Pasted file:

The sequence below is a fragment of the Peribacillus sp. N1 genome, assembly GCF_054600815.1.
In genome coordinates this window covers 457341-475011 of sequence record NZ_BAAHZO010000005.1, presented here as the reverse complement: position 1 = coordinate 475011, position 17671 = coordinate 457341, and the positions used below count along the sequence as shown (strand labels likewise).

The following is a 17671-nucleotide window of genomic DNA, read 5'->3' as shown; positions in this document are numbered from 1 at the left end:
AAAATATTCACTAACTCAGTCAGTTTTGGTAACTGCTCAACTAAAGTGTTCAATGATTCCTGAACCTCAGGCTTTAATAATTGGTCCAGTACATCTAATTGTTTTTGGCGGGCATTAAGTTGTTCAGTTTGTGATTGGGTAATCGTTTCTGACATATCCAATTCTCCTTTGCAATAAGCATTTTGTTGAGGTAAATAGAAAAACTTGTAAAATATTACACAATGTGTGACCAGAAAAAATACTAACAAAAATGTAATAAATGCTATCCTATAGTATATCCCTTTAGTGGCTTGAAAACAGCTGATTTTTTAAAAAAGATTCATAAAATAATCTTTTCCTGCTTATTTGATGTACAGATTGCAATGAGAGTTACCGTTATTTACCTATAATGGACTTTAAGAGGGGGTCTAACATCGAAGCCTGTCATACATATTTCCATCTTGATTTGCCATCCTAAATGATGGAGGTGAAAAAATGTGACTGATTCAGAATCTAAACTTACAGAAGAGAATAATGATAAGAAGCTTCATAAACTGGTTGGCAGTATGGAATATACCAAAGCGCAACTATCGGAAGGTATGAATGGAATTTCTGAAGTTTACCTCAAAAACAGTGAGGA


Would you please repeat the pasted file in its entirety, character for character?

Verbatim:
The sequence below is a fragment of the Peribacillus sp. N1 genome, assembly GCF_054600815.1.
In genome coordinates this window covers 457341-475011 of sequence record NZ_BAAHZO010000005.1, presented here as the reverse complement: position 1 = coordinate 475011, position 17671 = coordinate 457341, and the positions used below count along the sequence as shown (strand labels likewise).

The following is a 17671-nucleotide window of genomic DNA, read 5'->3' as shown; positions in this document are numbered from 1 at the left end:
AAAATATTCACTAACTCAGTCAGTTTTGGTAACTGCTCAACTAAAGTGTTCAATGATTCCTGAACCTCAGGCTTTAATAATTGGTCCAGTACATCTAATTGTTTTTGGCGGGCATTAAGTTGTTCAGTTTGTGATTGGGTAATCGTTTCTGACATATCCAATTCTCCTTTGCAATAAGCATTTTGTTGAGGTAAATAGAAAAACTTGTAAAATATTACACAATGTGTGACCAGAAAAAATACTAACAAAAATGTAATAAATGCTATCCTATAGTATATCCCTTTAGTGGCTTGAAAACAGCTGATTTTTTAAAAAAGATTCATAAAATAATCTTTTCCTGCTTATTTGATGTACAGATTGCAATGAGAGTTACCGTTATTTACCTATAATGGACTTTAAGAGGGGGTCTAACATCGAAGCCTGTCATACATATTTCCATCTTGATTTGCCATCCTAAATGATGGAGGTGAAAAAATGTGACTGATTCAGAATCTAAACTTACAGAAGAGAATAATGATAAGAAGCTTCATAAACTGGTTGGCAGTATGGAATATACCAAAGCGCAACTATCGGAAGGTATGAATGGAATTTCTGAAGTTTACCTCAAAAACAGTGAGGA